Although he has had numerous positions on various scientific committees and panels, Watson is best known internationally for his role in the Intergovernmental Panel on Climate Change (IPCC), which he served as chairman from 1997 to 2002. IPCC reports and assessments have changed the way the world looks at climate change and have led to important policy changes on local, regional, national and international levels to reduce greenhouse gas emissions.
From 1996 to 2007, Watson held various roles at the World Bank, including service as chief scientist and director for environmentally and socially sustainable development. He led the effort to revitalize support for science in the Bank’s program. In line with the Bank’s goal to help countries alleviate poverty and attain sustainability, Watson’s efforts helped strengthen science in developing nations and enhance collaborative activities with other international scientists.
“Dr. Robert Watson has been for a decade the world’s foremost promoter of international scientific cooperation,” wrote John A. Daly, a consultant on issues of technology and science for developing countries, who nominated Watson for the AAAS award. “His efforts chairing panels of thousands of scientists who described and documented our current environmental crisis have been unparalleled and have contributed greatly to the consensus on the nature on that crisis.”
Watson’s expertise includes managing and coordinating national and international environmental and research programs, establishing scientific and environmental policies and communicating scientific, technical and economic information to policymakers. As associate director for international activities in the White House Office of Science and Technology Policy from July 1993 to April 1996, Watson encouraged the U.S. government to increase its support for international scientific cooperation. Vice President Al Gore described Watson as his “hero of the planet” in a letter written to Watson’s former boss, White House science adviser John H. Gibbons.
During his 13 July 2007 farewell speech at the World Bank, Watson said that one of his most interesting experiences at the Bank was the development of the Clean Energy Investment Framework, which brought together those working with energy and infrastructure and others working with social scientists. He also mentioned the challenge of making sure that environmental policy is based on sound science.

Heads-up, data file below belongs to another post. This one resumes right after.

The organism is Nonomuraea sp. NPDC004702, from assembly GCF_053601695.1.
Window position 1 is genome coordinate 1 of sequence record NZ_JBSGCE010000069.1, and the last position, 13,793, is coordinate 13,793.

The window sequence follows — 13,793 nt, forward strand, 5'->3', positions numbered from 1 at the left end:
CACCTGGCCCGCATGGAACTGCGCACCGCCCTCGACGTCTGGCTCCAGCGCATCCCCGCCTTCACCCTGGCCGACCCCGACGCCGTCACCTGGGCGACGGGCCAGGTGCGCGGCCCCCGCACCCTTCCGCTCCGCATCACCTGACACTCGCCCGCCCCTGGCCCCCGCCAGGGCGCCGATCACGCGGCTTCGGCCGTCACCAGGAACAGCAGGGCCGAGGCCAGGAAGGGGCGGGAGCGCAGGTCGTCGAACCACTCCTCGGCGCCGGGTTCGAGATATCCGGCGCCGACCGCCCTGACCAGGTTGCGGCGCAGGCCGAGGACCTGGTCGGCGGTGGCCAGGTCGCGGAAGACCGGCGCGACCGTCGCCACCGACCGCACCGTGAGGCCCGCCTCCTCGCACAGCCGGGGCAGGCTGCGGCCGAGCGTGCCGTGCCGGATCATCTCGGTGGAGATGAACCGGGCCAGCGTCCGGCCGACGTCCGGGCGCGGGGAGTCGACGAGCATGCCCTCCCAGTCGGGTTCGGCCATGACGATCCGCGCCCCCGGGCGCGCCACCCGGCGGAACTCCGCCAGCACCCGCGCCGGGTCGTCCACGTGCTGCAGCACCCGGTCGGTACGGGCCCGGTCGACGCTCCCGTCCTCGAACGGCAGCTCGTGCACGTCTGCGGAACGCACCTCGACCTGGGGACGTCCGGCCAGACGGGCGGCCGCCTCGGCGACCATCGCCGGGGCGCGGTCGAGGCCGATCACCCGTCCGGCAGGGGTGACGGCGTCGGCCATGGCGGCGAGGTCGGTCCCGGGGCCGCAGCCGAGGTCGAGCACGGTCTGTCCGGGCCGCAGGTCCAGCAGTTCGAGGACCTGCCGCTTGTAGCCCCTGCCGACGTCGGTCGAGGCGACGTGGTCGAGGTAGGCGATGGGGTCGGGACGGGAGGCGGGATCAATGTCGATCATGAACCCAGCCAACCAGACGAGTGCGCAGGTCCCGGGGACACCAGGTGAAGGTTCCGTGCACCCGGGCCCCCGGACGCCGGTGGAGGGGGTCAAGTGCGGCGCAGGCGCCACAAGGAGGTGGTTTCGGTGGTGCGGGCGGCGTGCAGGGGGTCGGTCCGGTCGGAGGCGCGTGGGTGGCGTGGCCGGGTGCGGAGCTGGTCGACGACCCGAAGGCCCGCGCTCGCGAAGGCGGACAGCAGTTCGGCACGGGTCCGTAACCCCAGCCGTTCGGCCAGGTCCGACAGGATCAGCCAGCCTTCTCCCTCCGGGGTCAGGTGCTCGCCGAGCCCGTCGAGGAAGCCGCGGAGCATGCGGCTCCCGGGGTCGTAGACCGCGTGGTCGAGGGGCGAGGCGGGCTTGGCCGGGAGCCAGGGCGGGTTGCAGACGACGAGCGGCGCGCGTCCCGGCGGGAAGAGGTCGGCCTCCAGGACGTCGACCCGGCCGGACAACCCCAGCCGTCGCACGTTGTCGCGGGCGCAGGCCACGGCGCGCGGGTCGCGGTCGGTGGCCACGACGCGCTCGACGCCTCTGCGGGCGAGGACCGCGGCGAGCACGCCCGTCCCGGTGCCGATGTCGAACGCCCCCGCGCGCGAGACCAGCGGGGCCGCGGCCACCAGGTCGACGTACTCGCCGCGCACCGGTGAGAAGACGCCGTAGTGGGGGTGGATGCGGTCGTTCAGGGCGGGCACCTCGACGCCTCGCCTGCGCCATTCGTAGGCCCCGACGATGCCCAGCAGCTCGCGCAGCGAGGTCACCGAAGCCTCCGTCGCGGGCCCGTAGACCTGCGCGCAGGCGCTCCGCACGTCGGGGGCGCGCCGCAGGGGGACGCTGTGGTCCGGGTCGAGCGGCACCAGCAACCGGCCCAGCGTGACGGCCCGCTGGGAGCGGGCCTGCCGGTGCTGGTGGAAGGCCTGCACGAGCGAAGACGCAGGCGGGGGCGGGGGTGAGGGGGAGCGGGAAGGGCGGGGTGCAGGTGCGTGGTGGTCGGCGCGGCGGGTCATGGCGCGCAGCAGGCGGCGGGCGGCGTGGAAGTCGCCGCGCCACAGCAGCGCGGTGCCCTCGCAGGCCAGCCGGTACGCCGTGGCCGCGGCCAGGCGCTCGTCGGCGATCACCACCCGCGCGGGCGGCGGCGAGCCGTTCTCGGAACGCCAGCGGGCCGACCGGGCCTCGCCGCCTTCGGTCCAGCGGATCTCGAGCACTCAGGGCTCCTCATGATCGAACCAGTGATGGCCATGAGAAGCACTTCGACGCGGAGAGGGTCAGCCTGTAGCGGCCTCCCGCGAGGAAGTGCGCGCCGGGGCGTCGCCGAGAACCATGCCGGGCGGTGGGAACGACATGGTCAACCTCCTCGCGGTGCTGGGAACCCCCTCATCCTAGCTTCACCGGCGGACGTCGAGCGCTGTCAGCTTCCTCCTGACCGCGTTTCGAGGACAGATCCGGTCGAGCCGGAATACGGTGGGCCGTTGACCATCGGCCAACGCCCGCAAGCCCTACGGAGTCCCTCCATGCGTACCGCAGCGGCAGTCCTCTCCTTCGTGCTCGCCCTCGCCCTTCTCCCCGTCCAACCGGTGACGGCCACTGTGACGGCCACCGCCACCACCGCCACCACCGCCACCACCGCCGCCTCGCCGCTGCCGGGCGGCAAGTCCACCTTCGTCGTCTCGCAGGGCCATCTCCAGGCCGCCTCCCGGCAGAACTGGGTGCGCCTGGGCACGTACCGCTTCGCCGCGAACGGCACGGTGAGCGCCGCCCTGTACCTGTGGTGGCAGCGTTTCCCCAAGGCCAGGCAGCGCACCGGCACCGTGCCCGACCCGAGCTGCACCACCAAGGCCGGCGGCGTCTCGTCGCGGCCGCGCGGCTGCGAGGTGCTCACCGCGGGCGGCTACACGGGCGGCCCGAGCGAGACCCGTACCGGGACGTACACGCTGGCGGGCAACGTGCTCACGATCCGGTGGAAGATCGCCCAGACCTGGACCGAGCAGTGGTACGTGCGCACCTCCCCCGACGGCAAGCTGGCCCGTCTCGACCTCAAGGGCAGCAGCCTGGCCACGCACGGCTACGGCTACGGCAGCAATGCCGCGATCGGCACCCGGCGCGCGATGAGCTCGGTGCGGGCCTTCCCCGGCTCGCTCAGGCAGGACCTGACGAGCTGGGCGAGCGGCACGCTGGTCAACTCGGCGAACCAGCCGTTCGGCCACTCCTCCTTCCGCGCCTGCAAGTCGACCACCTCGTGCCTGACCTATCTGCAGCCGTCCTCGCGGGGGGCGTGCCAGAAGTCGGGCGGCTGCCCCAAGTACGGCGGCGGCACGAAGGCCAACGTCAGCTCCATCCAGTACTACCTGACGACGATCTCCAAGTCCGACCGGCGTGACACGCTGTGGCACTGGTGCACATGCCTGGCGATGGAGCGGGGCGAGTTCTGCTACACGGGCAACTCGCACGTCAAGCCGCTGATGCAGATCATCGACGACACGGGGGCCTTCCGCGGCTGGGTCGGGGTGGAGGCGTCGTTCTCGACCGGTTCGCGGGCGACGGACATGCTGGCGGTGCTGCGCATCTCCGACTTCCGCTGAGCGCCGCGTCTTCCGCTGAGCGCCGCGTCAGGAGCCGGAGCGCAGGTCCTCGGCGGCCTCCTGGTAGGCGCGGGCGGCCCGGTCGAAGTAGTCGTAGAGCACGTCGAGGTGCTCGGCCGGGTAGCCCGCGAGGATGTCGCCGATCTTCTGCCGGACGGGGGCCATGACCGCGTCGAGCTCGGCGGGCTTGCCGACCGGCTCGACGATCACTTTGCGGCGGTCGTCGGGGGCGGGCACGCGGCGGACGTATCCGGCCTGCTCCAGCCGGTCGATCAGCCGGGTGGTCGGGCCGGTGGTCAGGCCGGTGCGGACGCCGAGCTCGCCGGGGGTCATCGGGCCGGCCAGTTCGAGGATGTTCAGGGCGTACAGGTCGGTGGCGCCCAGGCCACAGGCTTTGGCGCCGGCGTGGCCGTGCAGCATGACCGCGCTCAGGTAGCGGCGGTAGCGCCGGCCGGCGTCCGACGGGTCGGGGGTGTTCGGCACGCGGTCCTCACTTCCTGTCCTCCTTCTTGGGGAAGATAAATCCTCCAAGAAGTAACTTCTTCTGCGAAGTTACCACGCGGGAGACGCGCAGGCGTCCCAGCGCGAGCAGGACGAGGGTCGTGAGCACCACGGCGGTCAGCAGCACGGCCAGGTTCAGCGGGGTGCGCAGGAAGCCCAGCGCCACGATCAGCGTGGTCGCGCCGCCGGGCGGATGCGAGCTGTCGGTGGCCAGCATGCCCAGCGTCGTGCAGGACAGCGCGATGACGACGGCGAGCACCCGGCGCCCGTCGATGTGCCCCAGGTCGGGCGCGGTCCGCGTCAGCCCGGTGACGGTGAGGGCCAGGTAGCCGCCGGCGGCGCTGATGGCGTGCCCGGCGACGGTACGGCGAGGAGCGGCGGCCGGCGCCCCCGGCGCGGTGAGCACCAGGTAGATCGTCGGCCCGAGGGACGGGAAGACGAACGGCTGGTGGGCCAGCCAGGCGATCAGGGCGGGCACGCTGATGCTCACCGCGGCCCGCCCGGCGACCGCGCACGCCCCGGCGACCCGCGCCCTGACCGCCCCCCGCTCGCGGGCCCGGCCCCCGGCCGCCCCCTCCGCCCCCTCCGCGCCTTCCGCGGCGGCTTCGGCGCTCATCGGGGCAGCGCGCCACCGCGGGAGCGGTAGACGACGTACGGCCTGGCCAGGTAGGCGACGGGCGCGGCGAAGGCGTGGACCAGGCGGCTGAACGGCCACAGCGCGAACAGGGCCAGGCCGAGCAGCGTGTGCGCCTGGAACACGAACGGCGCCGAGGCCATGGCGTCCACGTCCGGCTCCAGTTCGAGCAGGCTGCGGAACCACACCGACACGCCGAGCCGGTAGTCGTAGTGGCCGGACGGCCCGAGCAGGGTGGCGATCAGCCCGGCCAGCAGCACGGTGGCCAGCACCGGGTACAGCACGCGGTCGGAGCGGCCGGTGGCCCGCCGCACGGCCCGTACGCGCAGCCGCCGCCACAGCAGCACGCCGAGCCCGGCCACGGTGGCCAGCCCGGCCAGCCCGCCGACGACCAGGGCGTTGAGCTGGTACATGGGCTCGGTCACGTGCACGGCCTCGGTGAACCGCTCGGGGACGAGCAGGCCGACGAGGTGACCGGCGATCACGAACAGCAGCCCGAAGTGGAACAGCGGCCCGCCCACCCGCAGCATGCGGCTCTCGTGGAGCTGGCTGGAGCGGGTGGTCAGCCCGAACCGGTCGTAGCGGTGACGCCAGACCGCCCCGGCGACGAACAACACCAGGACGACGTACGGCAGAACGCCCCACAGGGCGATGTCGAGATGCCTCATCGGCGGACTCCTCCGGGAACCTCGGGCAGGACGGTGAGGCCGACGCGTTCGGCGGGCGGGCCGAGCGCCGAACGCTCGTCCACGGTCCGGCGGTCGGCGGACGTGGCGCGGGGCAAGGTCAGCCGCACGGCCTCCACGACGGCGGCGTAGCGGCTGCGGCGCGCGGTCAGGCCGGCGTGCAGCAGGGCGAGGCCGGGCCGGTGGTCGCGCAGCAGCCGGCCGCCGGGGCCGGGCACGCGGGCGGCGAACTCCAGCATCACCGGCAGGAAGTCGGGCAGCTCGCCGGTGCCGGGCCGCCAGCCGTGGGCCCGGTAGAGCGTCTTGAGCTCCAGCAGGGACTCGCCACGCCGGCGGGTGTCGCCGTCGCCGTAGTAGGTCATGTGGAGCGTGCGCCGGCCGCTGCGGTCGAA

Watson has testified many times before committees and subcommittees of the U.S. Senate and U.S. House of Representatives on ozone, global warming, and other global change research topics. For example, in March 1996 testimony to the House Committee on Science, Watson discussed the effects of human activities on climate and the possible consequences for human health, food security, and ecosystems.
Watson received his bachelor’s and Ph.D. degrees in chemistry from London University, London England. He did postdoctoral studies at the University of California, Berkeley and the University of Maryland and held a variety of positions at NASA from 1980 to June 1993 before joining the White House Office of Science and Technology Policy in July 1993. Watson is the 1993 recipient of the AAAS Award for Scientific Freedom and Responsibility.
Established in 1992, the AAAS Award for International Scientific Cooperation recognizes an individual or a limited number of individuals for making extraordinary contributions to further international cooperation in science and engineering.
For more information on AAAS awards